Aunty Lauretta Forester (née Meninga) & Aunty Diana Fatiaki (her daughter), holding a photograph of Lauretta's mother and father, Edward & Ada Meninga (née Tanna)
Bundaberg, QLD, July 2023
Aunty Lauretta: We lived at Browns Estate (also known as Moke’s Scrub) as children. That’s where the elderly South Sea Islanders lived that were too old to work, mostly men. They were the ones who built those rock walls, like slaves. I don’t remember much of those stories, we were only little and children were to be seen but not heard. My mother was really strict, she used to say, “Run away and play!”.
Some were living in tin sheds [at Browns Estate], they had their nice gardens. They didn’t have much but everything was clean, and they were good cooks. Gran fought for them to get a pension. Well, they called it rations. It was just enough for them to buy their food. Mum kept writing to the Government, and she finally got them some
Aunty Diana: Mum (Lauretta) is going to be 90 in November. Her grandfather and his three brothers came from Tanna Island [Vanuatu] and the story goes that they were tricked onto a boat to work the cane fields and build those rock walls at Bargara and around that area.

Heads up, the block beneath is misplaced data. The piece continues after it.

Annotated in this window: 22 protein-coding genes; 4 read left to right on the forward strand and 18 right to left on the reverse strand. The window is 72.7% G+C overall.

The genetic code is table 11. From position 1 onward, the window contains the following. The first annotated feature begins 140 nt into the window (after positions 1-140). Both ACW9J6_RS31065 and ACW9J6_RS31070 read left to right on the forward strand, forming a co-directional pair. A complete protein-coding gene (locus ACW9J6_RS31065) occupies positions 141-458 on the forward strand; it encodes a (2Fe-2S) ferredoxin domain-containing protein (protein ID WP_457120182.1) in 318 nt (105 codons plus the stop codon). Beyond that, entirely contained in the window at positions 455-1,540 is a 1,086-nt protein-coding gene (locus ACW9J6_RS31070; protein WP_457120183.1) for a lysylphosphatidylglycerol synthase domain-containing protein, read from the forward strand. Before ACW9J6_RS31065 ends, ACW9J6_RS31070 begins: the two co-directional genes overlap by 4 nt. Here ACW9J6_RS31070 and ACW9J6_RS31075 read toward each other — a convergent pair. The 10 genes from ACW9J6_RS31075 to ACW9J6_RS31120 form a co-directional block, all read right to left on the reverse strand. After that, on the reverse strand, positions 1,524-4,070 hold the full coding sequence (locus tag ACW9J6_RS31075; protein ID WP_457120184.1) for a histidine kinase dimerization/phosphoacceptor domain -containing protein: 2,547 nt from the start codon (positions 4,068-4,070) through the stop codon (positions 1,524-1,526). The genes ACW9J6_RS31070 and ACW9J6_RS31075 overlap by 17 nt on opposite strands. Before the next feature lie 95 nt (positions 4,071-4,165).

They [the children] couldn’t sit with the adults when the Elders were talking when she was a child. I think it’s because of all the hardship they had been through. They didn’t want their kids to go through what they had been through.
Stories were told by the Elders that [South Sea Islanders] were supposed to be sent back and that the captains of the ships were paid to take them back to their own island, but would drop them off somewhere else. But of course, that’s intrusion, so they ended up being killed.
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